Duke Voice Tells Critics Where to Stick It, 2K Games Facepunches Unethical PR Firm
After teasing fans and falling in and out of a virtual coma for some 15 years, Duke Nukem Forever has finally arrived on store shelves, though it’s been getting pretty consistently bashed by review outlets. For example, its Metacritic score is struggling to keep above the 60 mark and The Guardian’s 2/5 review concludes:
If this was 15 years in the making, it makes you wonder what they did for the other 14 years and 10 months.
Randy Pitchford, president of developer Gearbox Software, chose Twitter for his passive-aggressive blanket response, saying:
With sales data, It seems like *customers* love Duke. I guess sometimes we want greasy hamburgers instead of caviar…
Jon St. John, who voices the Duke and claims the greatest name ever, also chimed in as he told The Joypads:
I have no comments regarding bad reviews by clueless critics. They seem to want to compare Duke Nukem Forever to Call Of Duty and other FPS’s and they are missing the point. My thoughts about Duke Nukem Forever: It freakin ROCKS! Lots of action, lots of fun, sexy, funny, irreverent… It’s everything I hoped it would be.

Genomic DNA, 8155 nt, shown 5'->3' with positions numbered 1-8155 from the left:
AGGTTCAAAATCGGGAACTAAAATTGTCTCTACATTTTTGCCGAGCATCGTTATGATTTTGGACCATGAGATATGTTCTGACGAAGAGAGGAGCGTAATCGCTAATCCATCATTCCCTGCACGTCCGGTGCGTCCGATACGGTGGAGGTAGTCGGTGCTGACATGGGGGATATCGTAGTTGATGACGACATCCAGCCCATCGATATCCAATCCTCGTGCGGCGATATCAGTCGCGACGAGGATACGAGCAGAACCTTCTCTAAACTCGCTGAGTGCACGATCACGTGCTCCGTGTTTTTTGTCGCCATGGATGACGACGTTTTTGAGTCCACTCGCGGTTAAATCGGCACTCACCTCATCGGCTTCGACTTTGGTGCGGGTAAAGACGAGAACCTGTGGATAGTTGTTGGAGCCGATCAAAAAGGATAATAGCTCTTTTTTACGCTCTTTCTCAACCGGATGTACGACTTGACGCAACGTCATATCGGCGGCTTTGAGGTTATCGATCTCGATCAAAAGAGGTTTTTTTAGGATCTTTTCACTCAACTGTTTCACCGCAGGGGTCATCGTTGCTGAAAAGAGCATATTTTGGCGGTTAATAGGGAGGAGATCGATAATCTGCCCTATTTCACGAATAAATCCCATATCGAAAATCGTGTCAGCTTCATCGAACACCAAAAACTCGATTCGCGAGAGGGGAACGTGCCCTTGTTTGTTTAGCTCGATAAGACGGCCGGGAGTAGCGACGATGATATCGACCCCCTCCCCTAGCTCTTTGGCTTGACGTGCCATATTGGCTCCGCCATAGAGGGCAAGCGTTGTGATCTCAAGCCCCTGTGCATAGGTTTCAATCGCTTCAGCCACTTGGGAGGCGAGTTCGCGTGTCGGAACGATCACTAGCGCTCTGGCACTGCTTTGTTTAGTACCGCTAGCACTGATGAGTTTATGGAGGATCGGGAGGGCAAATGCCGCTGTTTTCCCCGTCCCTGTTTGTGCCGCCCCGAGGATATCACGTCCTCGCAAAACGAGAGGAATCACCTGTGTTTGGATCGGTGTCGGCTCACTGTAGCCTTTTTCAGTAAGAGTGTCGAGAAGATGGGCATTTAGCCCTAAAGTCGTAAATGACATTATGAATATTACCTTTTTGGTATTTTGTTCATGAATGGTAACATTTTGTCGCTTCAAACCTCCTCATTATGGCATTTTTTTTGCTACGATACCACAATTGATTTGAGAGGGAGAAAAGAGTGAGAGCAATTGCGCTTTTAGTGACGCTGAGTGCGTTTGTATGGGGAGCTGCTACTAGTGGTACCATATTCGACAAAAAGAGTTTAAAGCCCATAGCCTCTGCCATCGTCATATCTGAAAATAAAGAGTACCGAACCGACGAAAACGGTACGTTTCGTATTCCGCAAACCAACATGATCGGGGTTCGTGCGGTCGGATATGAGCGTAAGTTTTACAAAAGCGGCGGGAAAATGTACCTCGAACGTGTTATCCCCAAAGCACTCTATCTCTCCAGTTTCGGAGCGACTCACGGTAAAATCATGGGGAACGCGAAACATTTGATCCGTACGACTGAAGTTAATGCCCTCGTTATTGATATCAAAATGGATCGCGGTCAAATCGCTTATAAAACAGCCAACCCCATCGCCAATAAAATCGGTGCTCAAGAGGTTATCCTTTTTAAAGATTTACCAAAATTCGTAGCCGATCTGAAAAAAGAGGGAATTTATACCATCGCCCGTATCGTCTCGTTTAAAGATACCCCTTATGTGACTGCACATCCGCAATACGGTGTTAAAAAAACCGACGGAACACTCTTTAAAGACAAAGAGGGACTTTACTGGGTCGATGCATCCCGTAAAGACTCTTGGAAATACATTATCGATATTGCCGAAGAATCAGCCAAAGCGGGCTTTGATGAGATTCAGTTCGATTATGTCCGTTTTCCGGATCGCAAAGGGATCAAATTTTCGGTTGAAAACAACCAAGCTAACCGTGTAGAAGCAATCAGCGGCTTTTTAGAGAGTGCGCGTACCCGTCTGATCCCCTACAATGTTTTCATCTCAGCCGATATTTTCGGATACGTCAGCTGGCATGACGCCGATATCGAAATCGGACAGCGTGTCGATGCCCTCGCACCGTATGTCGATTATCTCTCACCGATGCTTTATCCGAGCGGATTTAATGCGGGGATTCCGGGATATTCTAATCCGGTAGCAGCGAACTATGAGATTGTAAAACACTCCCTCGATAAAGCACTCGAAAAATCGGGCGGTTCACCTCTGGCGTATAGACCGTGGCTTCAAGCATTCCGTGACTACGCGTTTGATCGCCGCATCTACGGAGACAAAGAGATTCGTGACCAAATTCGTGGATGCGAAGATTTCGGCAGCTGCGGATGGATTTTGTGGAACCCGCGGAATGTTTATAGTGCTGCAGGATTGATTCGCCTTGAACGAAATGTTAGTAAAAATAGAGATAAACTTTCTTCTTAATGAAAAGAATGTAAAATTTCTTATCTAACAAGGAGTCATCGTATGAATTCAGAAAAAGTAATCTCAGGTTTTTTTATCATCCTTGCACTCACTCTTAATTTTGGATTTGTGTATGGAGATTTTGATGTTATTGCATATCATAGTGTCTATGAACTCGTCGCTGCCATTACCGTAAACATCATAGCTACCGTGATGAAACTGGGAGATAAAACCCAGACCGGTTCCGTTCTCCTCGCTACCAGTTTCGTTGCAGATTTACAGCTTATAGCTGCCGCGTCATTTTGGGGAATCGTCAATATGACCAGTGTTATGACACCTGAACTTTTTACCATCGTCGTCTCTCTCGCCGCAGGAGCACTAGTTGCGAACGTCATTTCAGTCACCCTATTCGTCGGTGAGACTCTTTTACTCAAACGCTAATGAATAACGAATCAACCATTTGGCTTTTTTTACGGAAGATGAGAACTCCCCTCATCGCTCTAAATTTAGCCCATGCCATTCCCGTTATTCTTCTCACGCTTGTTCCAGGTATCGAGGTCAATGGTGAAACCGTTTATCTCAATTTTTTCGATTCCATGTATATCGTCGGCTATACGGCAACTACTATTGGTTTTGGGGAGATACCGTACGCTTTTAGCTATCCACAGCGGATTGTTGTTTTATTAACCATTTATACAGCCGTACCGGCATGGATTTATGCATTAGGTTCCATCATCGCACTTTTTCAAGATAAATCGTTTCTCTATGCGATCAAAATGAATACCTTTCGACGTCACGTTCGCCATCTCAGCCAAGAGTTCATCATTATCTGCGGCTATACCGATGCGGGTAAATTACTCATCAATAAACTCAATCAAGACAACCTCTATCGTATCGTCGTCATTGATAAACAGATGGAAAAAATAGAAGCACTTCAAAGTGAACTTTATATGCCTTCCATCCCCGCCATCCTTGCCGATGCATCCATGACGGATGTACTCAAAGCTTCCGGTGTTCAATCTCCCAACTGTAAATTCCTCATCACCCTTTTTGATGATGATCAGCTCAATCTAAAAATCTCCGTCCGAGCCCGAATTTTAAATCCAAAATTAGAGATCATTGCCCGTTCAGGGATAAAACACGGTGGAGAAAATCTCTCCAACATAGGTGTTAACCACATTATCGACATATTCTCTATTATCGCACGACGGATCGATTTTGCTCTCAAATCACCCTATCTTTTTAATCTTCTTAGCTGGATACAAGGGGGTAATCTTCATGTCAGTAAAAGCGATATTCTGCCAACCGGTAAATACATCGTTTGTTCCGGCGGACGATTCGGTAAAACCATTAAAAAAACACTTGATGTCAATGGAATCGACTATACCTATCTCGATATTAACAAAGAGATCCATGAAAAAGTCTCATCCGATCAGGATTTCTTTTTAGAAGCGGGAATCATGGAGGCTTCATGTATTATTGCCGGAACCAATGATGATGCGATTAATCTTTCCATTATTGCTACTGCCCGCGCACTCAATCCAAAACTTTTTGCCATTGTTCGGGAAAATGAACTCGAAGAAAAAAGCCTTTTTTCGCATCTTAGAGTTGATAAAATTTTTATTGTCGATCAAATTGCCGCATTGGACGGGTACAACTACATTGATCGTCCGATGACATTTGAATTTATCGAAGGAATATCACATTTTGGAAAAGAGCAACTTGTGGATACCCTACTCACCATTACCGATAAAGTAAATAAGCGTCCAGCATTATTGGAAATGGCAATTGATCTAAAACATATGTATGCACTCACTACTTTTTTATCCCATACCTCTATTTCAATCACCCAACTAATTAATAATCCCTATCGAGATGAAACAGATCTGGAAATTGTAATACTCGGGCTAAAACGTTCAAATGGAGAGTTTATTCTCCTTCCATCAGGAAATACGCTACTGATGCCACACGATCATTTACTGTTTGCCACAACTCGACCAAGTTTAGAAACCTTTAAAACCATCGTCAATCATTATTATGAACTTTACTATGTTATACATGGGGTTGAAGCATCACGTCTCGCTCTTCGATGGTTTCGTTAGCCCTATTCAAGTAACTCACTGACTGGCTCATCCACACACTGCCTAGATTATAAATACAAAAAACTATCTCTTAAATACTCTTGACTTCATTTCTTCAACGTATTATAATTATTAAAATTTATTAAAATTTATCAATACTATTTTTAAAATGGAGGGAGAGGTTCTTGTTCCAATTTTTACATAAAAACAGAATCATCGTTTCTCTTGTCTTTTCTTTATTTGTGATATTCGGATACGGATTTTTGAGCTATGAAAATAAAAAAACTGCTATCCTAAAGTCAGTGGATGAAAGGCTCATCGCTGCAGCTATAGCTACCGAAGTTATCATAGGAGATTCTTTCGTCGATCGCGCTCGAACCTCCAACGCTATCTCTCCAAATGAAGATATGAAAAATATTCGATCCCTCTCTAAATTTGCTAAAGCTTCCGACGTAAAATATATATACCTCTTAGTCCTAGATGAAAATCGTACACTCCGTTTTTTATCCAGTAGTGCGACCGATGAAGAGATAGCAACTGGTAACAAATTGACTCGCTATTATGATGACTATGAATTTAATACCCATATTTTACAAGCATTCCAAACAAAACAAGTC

Publisher 2K Games’ now-former public relations firm The Redner Group also wanted to get in on the action. Wanted to get even with low-scoring reviewers, the firm threatened to withhold review copies from reviewers who “went too far.” Such practice is one of the biggest problems facing the game industry. Company founder Jim Redner tweeted:
Too many went too far with their reviews…we are reviewing who gets games next time and who doesn’t based on today’s venom.
Here’s a picture of the now-deleted tweet:
Public relations firms doing that sort of thing holds the integrity of game reviews back, and 2K Games went the classy route by immediately terminating its relationship with the company.
2K’s own words were:
2K Games does not endorse or condone the comments made by TheRednerGroup and confirm they no longer represent our products
The Duke himself may have worded it slightly differently, but the message was still clear: negative reviews or not, 2K Games does not approve of withholding games from reviewers based on past scores.